Shedd's Willow Run is probably the easiest-to-find casein-free margarine.

In my area, it would be Earth Balance. And I swear by the stuff. Whole Foods should have it.
posted by quarantine at 5:33 PM on January 29, 2009

@messylissa - I feel your pain. You're in a very difficult position.

Shedd's Willow Run is probably the easiest-to-find casein-free margarine -

Fleischmann's Light Unsalted has been our go-to margarine for many years. It's "parve". When dealing with a milk allergy, kosher dietary labeling is definitely your friend.
posted by johnvaljohn at 5:53 PM on January 29, 2009

Here's the recipe I've used (from the Wise Encyclopedia of Cookery, a treasure trove of retro-cooking lore):
1 cup sugar
1 tbsp white corn syrup
1/2 cup water
2 egg whites, stiffly beaten
a few grains salt
1 tsp flavoring
coloring, if desired

Boil together the sugar, corn syrup, and water until the syrup "spins a long thread" or reaches 240F on a candy thermometer. Beat the egg whites and salt until stiff but not too dry. Pour the hot syrup over them, beating steadily and constantly until the syrup is all used and the frosting is of spreading consistency. Add flavoring or coloring if desired and spread on the cake (makes 2 cups).

It tastes just like Marshmallow Fluff. You can't however, just use Marshmallow Fluff, because it is insufficiently viscous and will slowly flow from the cake onto the cake plate. There is a recipe for frosting on the Marshmallow Fluff jar, but it looks like just as much trouble (including cooking sugar to 240F) as making your own.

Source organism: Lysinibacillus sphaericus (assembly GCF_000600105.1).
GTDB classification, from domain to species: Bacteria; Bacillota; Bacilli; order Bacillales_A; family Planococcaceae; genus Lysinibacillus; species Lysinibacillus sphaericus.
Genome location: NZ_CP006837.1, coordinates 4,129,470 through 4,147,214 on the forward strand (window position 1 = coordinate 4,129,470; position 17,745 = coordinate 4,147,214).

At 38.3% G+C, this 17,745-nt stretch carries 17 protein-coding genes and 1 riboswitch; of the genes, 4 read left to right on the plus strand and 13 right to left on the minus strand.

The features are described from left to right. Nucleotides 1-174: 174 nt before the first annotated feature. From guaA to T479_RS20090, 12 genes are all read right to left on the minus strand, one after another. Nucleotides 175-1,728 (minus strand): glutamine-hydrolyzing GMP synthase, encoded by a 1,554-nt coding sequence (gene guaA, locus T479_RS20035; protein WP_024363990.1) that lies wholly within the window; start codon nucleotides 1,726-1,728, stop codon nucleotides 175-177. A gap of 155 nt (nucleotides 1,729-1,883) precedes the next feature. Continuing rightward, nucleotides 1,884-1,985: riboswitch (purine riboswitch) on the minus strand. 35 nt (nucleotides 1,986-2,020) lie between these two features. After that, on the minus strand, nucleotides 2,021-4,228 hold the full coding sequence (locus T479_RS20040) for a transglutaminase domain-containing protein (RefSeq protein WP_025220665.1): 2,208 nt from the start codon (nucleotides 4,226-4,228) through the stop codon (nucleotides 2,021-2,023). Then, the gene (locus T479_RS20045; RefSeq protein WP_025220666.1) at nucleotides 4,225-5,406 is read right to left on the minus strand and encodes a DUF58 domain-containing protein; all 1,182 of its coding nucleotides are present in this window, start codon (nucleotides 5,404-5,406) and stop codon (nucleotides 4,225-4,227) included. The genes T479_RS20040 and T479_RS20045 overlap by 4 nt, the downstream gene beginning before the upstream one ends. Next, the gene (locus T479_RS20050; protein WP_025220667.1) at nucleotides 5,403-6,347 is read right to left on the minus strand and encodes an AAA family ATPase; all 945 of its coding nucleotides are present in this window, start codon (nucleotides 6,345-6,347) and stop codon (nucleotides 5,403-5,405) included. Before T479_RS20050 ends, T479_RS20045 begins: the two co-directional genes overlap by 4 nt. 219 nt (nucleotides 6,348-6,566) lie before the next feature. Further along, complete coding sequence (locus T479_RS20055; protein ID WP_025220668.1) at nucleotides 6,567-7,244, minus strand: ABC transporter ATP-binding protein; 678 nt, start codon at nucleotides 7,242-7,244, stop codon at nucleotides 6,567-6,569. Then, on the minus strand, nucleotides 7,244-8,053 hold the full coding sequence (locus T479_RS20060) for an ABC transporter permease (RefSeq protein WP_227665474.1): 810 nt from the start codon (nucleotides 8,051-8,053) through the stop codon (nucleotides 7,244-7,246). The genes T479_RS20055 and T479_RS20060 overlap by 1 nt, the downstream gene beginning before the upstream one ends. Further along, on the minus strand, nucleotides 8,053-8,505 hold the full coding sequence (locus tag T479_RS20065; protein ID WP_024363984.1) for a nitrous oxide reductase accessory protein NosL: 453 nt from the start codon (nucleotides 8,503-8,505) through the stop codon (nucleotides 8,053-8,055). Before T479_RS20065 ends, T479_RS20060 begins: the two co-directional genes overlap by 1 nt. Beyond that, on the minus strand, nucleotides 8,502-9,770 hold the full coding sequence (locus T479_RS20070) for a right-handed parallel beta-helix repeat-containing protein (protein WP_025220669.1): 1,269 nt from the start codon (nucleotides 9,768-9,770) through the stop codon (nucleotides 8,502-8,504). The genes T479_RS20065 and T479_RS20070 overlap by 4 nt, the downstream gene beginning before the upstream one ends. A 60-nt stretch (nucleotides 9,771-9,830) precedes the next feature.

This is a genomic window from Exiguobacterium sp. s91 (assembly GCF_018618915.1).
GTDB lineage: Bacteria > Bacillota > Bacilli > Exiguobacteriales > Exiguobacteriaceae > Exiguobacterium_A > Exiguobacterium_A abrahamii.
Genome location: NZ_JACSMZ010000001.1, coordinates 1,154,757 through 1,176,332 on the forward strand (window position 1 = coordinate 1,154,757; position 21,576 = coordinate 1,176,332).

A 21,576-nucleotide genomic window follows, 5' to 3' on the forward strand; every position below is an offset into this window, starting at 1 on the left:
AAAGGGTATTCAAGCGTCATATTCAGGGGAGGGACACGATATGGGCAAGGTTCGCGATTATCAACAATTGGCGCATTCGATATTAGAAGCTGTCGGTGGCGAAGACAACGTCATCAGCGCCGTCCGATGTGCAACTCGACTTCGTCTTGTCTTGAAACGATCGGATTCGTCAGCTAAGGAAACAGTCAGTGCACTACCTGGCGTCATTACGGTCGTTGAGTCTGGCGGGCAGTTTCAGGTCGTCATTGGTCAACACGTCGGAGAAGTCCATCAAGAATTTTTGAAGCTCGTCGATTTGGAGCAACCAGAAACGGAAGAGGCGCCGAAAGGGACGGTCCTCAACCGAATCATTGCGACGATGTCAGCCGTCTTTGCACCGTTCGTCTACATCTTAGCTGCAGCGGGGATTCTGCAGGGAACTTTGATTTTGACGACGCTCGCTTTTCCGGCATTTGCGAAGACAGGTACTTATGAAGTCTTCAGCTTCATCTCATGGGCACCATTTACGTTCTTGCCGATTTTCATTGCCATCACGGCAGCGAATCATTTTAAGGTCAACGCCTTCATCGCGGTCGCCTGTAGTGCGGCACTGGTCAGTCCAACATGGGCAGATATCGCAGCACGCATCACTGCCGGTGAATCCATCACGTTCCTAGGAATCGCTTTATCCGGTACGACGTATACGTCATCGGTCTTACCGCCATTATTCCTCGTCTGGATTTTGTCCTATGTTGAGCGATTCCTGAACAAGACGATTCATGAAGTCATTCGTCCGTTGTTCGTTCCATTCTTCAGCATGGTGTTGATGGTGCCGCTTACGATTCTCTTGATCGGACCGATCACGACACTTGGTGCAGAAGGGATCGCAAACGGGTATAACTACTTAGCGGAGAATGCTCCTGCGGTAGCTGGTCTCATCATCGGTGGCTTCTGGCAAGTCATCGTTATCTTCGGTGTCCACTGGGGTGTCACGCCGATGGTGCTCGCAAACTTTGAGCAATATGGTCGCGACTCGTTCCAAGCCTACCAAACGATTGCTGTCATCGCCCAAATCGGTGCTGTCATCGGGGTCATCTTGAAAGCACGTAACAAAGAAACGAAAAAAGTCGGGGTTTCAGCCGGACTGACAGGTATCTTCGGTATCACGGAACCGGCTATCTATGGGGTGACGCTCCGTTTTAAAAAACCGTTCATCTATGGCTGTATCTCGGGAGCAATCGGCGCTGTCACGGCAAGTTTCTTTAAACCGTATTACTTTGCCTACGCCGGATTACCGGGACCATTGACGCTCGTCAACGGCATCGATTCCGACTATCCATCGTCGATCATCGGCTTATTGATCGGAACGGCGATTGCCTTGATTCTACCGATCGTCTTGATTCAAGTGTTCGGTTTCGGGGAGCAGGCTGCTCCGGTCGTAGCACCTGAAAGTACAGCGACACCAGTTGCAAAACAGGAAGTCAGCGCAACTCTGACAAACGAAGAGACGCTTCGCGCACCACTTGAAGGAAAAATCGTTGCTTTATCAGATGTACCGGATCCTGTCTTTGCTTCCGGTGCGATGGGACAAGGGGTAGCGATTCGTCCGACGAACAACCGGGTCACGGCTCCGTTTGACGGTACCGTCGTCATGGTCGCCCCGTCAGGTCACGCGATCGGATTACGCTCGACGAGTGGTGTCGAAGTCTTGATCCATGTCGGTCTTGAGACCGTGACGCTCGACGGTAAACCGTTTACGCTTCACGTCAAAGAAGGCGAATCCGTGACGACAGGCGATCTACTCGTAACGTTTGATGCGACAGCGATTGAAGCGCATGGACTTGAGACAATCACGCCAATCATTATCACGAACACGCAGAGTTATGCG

I think the flavor would work fine--it's not a very strongly flavored frosting. I'm not sure I'd hold up fat-free nondairy topping and sugar-free/fat-free vanilla pudding as a paragon of flavor, but a boiled frosting won't be distractingly strong, and (at least to my tastes) an improvement over the diet flavor.

Here are photos of said frosting in multiple colors on chocolate cake and cupcakes. (Both also dairy-free so all the kids in my son's class could enjoy.)
posted by fogovonslack at 7:23 PM on January 29, 2009

When dealing with a milk allergy, kosher dietary labeling is definitely your friend.

Be careful with this if you have extremely severe dairy allergies. When it all boils down, "parve" is a halachic [Jewish law] definition, not an allergic-people definition. And although kosher certification agencies strive for *no* trace remnants of dairy in a product labeled parve, something like airborne dust from a previous run of a dairy product in the same factory wouldn't be a problem from a halachic standpoint (but might be a problem for a severely allergic person). There's more about this here.
posted by needs more cowbell at 8:42 PM on January 29, 2009

Jam or preserves
posted by gt2 at 10:56 PM on January 29, 2009